It’s imprecise but that’s our best estimate in terms of how bad exercise plays out and what the impact would be in 2011.

Greig Woodring

And we wanted to do that analysis and share it because it’s such a hot topic. The other one, of course, is what happens to U.S. dollar and that can swing just about as much. Your guess is as good as ours to where it’s going but the trends are for a weaker dollar at the current moment clearly.

Jeff Schuman – KBW Investment Bank

So I guess it sounds like you’re not really fully-immunized on your existing business but you will take some margin compression on the existing business and then potentially layer in new business at somewhat compressed margin. Is that kind of the way to think about it, Jack?

Jack Lay

Yes, I mean considering our business is very long term and the duration on our investment portfolio doesn’t match that, and nor should it just because it throws up positive cash flow every year.

Jeff Schuman – KBW Investment Bank

Okay. And then in Canada, the credit business continues to kind of wind down, I guess it looks like, should reach (inaudible) if that continues to wind down, or does that flatten out or reverse at some point at. How should we think about that?

Greig Woodring

The creditor business that we’re doing in Canada?

Jeff Schuman – KBW Investment Bank

Yes.

Greig Woodring

Yes, that’s been a source of growth for the last couple of years on our premium book in Canada. This year it’s actually flat, if not down a percent or two. And so you could say we’ve kind of topped out on that business, but it’s not going to reverse, it’s a business that we would like to see at least stay at this level.

Jeff Schuman – KBW Investment Bank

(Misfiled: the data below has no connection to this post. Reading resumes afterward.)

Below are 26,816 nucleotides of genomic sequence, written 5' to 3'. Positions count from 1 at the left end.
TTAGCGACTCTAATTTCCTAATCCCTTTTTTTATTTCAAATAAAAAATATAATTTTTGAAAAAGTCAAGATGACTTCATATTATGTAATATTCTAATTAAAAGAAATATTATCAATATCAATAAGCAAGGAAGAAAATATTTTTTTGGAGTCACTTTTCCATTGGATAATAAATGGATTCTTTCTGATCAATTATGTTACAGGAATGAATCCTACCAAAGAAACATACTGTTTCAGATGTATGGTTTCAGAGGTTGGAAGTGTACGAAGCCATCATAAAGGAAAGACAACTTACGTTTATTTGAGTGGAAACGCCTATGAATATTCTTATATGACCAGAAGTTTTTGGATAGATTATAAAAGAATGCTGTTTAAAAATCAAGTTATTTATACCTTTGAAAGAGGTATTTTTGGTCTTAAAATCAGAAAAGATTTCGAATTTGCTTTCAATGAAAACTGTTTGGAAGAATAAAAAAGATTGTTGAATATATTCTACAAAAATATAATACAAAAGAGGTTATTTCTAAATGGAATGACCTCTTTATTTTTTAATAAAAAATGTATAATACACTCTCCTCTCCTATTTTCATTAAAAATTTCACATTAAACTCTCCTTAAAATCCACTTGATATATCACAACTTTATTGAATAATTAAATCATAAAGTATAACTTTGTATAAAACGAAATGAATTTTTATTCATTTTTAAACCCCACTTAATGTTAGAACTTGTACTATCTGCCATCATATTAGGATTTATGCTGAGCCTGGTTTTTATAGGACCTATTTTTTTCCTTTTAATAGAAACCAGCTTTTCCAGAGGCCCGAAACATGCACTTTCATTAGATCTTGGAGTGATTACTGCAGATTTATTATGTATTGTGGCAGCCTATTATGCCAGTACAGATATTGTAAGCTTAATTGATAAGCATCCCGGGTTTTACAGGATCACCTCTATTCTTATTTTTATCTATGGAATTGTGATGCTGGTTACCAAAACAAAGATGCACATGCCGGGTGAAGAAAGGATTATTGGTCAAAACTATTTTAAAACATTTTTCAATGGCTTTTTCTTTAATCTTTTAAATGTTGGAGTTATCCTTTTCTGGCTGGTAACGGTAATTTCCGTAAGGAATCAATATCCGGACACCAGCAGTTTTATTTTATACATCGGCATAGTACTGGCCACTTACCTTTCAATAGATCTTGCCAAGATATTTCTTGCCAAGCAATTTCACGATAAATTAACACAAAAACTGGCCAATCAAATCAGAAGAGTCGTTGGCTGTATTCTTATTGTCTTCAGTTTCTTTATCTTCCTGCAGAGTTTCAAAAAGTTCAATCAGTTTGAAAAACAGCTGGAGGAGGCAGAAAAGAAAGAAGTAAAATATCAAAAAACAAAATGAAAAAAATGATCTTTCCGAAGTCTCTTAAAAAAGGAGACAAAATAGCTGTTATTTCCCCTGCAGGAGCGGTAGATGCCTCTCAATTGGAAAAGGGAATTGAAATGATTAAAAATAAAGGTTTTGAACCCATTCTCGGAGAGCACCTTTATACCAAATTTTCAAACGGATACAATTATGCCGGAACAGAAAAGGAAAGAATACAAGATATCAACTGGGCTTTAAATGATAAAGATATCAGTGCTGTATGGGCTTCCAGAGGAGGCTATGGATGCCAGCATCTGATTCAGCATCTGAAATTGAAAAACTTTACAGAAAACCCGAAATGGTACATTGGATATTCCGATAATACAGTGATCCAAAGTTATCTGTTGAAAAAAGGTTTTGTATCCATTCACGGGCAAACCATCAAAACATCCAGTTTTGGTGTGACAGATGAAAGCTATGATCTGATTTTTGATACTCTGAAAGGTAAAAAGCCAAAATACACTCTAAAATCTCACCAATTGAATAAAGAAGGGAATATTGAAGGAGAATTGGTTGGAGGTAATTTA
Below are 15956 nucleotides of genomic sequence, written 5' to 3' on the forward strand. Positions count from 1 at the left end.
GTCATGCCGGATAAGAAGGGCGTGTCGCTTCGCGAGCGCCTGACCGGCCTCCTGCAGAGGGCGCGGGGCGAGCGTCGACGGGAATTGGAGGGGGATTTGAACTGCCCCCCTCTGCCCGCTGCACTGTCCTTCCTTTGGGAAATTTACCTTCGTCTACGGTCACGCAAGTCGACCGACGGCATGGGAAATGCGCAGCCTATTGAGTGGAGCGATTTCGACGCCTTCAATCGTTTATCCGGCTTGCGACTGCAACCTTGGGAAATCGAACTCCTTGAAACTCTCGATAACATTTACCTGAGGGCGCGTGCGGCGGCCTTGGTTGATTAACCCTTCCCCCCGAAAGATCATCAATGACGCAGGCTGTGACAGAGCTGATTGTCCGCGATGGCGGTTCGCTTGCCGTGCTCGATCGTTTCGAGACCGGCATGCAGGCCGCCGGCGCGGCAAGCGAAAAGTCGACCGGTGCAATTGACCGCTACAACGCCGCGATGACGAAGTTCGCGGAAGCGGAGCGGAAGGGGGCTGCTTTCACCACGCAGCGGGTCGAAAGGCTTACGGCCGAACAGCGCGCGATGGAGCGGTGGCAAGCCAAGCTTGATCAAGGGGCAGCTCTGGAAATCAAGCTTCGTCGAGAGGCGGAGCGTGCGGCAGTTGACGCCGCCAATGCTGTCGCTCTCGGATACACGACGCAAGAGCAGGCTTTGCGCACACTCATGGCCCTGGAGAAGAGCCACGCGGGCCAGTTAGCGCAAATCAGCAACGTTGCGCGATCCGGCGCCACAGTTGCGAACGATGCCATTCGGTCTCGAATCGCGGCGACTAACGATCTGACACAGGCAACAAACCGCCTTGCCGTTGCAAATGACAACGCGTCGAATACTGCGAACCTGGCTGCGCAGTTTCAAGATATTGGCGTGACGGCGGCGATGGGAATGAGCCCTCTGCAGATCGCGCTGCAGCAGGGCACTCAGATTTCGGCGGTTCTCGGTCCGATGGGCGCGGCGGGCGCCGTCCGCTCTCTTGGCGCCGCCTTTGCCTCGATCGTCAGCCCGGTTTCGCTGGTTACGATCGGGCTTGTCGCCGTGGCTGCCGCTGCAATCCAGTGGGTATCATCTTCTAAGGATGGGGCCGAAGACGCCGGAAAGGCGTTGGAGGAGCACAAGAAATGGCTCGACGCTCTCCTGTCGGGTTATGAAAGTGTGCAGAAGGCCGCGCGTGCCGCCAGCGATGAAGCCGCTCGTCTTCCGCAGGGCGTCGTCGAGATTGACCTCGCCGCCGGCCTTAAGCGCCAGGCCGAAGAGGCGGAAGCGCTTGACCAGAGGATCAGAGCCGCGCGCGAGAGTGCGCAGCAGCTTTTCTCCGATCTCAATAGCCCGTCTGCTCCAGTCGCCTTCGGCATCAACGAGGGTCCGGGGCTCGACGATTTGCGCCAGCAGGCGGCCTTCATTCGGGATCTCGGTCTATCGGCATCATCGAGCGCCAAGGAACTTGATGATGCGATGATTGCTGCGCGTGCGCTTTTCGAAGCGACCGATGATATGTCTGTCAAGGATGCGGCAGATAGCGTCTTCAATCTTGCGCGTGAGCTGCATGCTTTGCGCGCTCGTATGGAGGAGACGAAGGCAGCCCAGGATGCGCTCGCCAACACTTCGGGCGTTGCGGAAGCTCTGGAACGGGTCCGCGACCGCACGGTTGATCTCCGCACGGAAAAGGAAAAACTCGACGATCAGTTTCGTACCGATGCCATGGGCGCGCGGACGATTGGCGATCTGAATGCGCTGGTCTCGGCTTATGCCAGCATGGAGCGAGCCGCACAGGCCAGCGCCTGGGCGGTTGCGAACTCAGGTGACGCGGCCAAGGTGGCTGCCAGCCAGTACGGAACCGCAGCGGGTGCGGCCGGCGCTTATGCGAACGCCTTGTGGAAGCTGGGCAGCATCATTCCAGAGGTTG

Okay. Yes, I guess the trend look more dramatic in there. I mean I think the third quarter comparing it with a year ago was $18 million versus $39 million. The recent sequential trend has been 76, 34, 17. So it kind of looks like it’s dropping out pretty fast.

Greig Woodring

Yes. I think we’re down a percent or so for the year-to-date though in the premiums.

Jeff Schuman – KBW Investment Bank

Okay. And that’s sort of how we should think about it as being relatively stable from here?

Jack Lay

Yes. That’s what we’d hope.

Jeff Schuman – KBW Investment Bank

Okay. And then, lastly, you might have addressed this but I think (inaudible). The longevity business in Canada, was that something related to a DD-type [ph] pension plan or what’s the source of that and is there more of that stuff out there?

Jack Lay

There is more of that out there. It was a transaction with another insurance company, a client company, where we swapped payments. We swapped actual for expected payments.

Jeff Schuman – KBW Investment Bank

But the underlying business is what group pension-type business or what is the –?

Jack Lay

Yes.

Operator

And we’ll take our next question from Nigel Dally from Morgan Stanley.

Nigel Dally – Morgan Stanley

First I guess a follow-up on interest rates. Do you have an estimate of the total amount of cash flow you expect to have for investment in 2011? And then second, wanted to focus on capital management, number of components. First, what’s your estimate of capital ratio in the quarter, the excess liquidity (inaudible), and the total excess capital? Second with acquisitions, can you discuss where the trans-market rate remains property of interest? And third, if acquisition opportunity as time present themselves or the buyback is the most likely alternative as we look for 2011. If so, how much do you see as being free for buyback? I’m assuming you wouldn’t want to use all your excess capital.

Jack Lay

Nigel, this is Jack. Let me take that first one. I don’t have the analysis in front of me here in terms of free cash flow but if you look at – cash flow generates from operations, it’s typically between $0.5 billion and $1 billion annually. So we’ve got that as well as the typical roll off of the portfolio which – not just going up top of my head, that’ at least $2 billion there. So, it’s not insignificant in terms of the amount of free cash flow that we would have to invest throughout the year next year.

Nigel Dally – Morgan Stanley